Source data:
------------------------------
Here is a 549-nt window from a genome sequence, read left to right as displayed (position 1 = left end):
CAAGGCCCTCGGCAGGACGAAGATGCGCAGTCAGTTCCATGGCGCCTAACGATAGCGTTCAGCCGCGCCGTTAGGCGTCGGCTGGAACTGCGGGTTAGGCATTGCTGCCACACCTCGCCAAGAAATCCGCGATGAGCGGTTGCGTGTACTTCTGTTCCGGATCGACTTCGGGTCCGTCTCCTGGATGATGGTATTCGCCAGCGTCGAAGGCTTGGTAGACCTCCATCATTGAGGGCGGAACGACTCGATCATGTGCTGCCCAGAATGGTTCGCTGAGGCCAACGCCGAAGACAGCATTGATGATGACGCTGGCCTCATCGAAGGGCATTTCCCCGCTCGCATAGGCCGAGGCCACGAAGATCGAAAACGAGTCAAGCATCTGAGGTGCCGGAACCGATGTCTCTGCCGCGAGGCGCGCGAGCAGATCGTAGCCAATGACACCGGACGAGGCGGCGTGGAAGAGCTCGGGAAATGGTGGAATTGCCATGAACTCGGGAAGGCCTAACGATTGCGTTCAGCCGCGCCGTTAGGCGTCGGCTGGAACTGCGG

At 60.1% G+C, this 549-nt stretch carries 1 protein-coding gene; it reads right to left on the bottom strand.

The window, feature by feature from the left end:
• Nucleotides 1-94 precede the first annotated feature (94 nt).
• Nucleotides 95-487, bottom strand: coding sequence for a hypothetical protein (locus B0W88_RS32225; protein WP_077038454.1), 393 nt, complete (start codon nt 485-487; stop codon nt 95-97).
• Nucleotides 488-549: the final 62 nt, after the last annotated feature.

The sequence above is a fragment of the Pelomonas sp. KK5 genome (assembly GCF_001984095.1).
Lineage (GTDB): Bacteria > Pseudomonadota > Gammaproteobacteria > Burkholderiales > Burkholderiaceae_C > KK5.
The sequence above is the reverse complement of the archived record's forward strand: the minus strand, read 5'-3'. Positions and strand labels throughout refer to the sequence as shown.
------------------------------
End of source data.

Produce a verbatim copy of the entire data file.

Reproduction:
Here is a 549-nt window from a genome sequence, read left to right as displayed (position 1 = left end):
CAAGGCCCTCGGCAGGACGAAGATGCGCAGTCAGTTCCATGGCGCCTAACGATAGCGTTCAGCCGCGCCGTTAGGCGTCGGCTGGAACTGCGGGTTAGGCATTGCTGCCACACCTCGCCAAGAAATCCGCGATGAGCGGTTGCGTGTACTTCTGTTCCGGATCGACTTCGGGTCCGTCTCCTGGATGATGGTATTCGCCAGCGTCGAAGGCTTGGTAGACCTCCATCATTGAGGGCGGAACGACTCGATCATGTGCTGCCCAGAATGGTTCGCTGAGGCCAACGCCGAAGACAGCATTGATGATGACGCTGGCCTCATCGAAGGGCATTTCCCCGCTCGCATAGGCCGAGGCCACGAAGATCGAAAACGAGTCAAGCATCTGAGGTGCCGGAACCGATGTCTCTGCCGCGAGGCGCGCGAGCAGATCGTAGCCAATGACACCGGACGAGGCGGCGTGGAAGAGCTCGGGAAATGGTGGAATTGCCATGAACTCGGGAAGGCCTAACGATTGCGTTCAGCCGCGCCGTTAGGCGTCGGCTGGAACTGCGG

At 60.1% G+C, this 549-nt stretch carries 1 protein-coding gene; it reads right to left on the bottom strand.

The window, feature by feature from the left end:
• Nucleotides 1-94 precede the first annotated feature (94 nt).
• Nucleotides 95-487, bottom strand: coding sequence for a hypothetical protein (locus B0W88_RS32225; protein WP_077038454.1), 393 nt, complete (start codon nt 485-487; stop codon nt 95-97).
• Nucleotides 488-549: the final 62 nt, after the last annotated feature.

The sequence above is a fragment of the Pelomonas sp. KK5 genome (assembly GCF_001984095.1).
Lineage (GTDB): Bacteria > Pseudomonadota > Gammaproteobacteria > Burkholderiales > Burkholderiaceae_C > KK5.
The sequence above is the reverse complement of the archived record's forward strand: the minus strand, read 5'-3'. Positions and strand labels throughout refer to the sequence as shown.